August Wilhelm von Schlegel

Along with Coleridge, Schlegel is credited with having first introduced the notion of a Hamlet who is paralized by an excess of reflection.

The whole is intended to show that a calculating consideration, which exhausts all the relations and possible consequences of a deed, must cripple the power of acting; as Hamlet himself expresses it: --
     And thus the native hue of resolution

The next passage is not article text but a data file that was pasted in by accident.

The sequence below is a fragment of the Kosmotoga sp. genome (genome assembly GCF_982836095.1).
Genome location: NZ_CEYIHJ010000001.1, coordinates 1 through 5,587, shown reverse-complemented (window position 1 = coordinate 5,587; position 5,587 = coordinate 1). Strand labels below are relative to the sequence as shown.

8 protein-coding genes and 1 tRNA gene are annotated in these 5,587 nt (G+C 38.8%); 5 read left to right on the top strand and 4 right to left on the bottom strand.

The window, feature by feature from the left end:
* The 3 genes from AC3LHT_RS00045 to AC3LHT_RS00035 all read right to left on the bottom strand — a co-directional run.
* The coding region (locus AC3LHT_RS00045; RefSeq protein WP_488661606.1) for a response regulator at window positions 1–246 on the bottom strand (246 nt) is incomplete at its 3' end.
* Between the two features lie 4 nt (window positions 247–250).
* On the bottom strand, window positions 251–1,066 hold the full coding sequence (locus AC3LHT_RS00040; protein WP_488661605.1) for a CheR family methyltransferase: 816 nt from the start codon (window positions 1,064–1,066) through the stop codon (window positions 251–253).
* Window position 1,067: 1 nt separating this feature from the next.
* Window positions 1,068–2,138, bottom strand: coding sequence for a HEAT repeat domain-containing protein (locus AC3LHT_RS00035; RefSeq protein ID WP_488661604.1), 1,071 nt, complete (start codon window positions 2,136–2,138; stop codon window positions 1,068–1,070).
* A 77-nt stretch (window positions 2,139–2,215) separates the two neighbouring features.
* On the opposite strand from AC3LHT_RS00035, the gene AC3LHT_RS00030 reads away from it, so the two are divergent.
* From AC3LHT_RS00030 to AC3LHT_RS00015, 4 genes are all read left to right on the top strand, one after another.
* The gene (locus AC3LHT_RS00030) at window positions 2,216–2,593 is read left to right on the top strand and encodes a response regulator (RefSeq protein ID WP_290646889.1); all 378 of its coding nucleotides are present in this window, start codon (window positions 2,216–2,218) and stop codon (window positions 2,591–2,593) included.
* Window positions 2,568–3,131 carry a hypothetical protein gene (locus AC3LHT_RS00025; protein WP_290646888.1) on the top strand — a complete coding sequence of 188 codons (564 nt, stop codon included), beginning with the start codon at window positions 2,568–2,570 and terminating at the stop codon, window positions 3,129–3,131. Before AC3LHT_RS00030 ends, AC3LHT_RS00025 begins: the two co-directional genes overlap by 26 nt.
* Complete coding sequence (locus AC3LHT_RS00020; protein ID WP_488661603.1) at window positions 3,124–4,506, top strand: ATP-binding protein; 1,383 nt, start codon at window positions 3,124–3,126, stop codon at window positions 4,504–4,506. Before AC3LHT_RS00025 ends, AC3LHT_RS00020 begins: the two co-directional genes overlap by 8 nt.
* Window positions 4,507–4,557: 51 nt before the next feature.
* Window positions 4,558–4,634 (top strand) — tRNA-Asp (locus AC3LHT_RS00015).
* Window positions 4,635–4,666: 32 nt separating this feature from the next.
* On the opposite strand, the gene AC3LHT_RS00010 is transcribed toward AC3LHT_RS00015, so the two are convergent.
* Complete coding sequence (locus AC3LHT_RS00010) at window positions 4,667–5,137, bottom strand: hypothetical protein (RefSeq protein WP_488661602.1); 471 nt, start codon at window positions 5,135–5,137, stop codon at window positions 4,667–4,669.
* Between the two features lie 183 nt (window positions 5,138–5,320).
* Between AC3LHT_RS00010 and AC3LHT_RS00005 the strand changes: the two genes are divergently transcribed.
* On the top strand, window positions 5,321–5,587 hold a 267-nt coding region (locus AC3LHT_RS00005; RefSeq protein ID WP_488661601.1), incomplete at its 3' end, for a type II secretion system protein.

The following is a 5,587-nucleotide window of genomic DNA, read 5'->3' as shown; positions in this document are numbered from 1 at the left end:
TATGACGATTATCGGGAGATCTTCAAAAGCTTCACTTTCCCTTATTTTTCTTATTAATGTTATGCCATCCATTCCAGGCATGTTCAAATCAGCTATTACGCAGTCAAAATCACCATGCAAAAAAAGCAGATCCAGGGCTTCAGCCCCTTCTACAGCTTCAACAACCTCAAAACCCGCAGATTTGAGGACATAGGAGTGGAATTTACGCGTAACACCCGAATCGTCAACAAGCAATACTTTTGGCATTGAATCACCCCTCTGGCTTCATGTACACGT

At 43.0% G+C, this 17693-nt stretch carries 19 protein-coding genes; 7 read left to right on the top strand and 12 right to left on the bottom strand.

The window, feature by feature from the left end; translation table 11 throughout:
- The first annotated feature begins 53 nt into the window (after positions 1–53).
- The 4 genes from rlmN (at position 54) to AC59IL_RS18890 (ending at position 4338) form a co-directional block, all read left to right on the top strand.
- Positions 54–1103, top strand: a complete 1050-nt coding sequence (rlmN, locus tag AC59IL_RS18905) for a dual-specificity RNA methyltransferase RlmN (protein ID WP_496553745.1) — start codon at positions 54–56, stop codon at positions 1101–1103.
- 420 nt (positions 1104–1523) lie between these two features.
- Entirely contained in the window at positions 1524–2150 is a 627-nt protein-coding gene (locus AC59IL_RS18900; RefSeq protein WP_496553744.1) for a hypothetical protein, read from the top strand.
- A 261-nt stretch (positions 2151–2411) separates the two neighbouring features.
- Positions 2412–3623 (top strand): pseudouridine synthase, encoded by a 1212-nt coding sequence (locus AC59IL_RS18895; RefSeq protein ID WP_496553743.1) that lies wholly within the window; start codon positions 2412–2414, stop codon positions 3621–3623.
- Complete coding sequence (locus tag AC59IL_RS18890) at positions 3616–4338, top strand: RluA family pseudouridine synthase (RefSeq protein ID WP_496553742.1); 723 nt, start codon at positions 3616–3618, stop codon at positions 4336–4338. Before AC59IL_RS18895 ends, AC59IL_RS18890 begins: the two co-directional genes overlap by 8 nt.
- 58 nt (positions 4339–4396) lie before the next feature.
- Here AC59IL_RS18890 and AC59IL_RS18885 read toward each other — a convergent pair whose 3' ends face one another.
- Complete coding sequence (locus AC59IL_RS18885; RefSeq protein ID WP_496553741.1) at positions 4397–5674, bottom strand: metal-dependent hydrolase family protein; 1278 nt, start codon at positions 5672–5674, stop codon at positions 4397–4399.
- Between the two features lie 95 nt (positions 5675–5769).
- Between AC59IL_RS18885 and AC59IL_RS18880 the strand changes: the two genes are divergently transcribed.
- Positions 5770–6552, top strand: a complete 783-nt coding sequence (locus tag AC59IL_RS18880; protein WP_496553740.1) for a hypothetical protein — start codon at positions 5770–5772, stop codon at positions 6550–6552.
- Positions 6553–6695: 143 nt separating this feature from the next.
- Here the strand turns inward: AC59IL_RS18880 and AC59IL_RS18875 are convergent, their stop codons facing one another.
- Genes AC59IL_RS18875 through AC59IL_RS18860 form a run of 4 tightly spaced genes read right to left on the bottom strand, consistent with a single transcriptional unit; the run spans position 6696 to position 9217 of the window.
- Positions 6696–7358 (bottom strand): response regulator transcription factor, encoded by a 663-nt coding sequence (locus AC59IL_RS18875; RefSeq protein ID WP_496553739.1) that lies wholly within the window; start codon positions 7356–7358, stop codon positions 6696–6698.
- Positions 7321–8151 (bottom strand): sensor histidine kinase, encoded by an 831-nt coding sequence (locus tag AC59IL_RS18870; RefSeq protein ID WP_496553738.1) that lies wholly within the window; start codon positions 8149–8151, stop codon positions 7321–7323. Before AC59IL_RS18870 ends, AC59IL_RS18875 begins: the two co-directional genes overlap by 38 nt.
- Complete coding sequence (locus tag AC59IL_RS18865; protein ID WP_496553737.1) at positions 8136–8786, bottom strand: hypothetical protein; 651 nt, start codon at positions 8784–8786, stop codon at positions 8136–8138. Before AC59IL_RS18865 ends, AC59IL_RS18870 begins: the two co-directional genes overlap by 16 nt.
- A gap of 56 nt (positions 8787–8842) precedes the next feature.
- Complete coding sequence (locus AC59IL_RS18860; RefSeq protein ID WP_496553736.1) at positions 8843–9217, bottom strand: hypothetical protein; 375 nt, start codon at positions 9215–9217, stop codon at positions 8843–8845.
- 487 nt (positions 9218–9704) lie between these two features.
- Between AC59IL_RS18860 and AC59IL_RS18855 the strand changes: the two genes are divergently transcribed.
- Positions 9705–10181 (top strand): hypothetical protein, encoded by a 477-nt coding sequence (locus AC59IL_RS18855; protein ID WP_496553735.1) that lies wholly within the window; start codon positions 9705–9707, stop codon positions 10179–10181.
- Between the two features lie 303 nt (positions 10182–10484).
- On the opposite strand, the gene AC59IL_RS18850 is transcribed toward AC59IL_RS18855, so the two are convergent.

Is sicklied o'er with the pale cast of thought;
     And enterprises of great pith and moment,
     With this regard, their currents turn aray,
     And lose the name of action.

  - von Schlegel, in The Romantics on Shakespeare, Penguin, London, 1992. p. 308

He has even gone so far as to say, 'there is nothing either good or bad, but thinking makes it so;' with him the poet loses himself here in labyrinths of thoutht, in which neither end nor beginning is discoverable.  - pp. 309-310.